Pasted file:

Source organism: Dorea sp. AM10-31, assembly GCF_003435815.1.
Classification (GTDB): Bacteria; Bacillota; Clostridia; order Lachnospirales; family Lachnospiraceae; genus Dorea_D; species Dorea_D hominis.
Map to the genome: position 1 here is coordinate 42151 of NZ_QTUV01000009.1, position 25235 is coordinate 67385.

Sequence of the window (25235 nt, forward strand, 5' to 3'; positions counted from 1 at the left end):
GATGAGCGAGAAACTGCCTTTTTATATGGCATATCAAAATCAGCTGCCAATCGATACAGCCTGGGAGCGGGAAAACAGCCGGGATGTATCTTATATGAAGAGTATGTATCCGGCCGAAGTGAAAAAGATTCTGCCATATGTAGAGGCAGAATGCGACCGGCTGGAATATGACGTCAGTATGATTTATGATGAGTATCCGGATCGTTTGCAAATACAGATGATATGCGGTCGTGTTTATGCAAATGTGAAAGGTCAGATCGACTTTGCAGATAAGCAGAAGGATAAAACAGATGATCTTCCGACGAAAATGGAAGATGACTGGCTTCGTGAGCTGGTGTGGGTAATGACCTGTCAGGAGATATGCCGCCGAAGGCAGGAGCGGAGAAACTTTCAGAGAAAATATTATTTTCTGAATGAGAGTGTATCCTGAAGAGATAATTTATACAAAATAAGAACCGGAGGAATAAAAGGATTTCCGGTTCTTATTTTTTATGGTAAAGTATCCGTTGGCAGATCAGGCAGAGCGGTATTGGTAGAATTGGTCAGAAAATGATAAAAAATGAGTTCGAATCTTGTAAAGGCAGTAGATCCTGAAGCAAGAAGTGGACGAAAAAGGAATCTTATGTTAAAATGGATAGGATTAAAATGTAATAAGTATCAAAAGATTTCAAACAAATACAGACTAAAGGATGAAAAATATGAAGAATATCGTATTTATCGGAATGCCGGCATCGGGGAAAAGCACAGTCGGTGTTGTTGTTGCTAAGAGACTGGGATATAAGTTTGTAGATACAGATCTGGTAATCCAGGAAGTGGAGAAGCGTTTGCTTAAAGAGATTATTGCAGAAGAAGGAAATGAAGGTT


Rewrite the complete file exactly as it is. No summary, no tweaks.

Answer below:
Source organism: Dorea sp. AM10-31, assembly GCF_003435815.1.
Classification (GTDB): Bacteria; Bacillota; Clostridia; order Lachnospirales; family Lachnospiraceae; genus Dorea_D; species Dorea_D hominis.
Map to the genome: position 1 here is coordinate 42151 of NZ_QTUV01000009.1, position 25235 is coordinate 67385.

Sequence of the window (25235 nt, forward strand, 5' to 3'; positions counted from 1 at the left end):
GATGAGCGAGAAACTGCCTTTTTATATGGCATATCAAAATCAGCTGCCAATCGATACAGCCTGGGAGCGGGAAAACAGCCGGGATGTATCTTATATGAAGAGTATGTATCCGGCCGAAGTGAAAAAGATTCTGCCATATGTAGAGGCAGAATGCGACCGGCTGGAATATGACGTCAGTATGATTTATGATGAGTATCCGGATCGTTTGCAAATACAGATGATATGCGGTCGTGTTTATGCAAATGTGAAAGGTCAGATCGACTTTGCAGATAAGCAGAAGGATAAAACAGATGATCTTCCGACGAAAATGGAAGATGACTGGCTTCGTGAGCTGGTGTGGGTAATGACCTGTCAGGAGATATGCCGCCGAAGGCAGGAGCGGAGAAACTTTCAGAGAAAATATTATTTTCTGAATGAGAGTGTATCCTGAAGAGATAATTTATACAAAATAAGAACCGGAGGAATAAAAGGATTTCCGGTTCTTATTTTTTATGGTAAAGTATCCGTTGGCAGATCAGGCAGAGCGGTATTGGTAGAATTGGTCAGAAAATGATAAAAAATGAGTTCGAATCTTGTAAAGGCAGTAGATCCTGAAGCAAGAAGTGGACGAAAAAGGAATCTTATGTTAAAATGGATAGGATTAAAATGTAATAAGTATCAAAAGATTTCAAACAAATACAGACTAAAGGATGAAAAATATGAAGAATATCGTATTTATCGGAATGCCGGCATCGGGGAAAAGCACAGTCGGTGTTGTTGTTGCTAAGAGACTGGGATATAAGTTTGTAGATACAGATCTGGTAATCCAGGAAGTGGAGAAGCGTTTGCTTAAAGAGATTATTGCAGAAGAAGGAAATGAAGGTT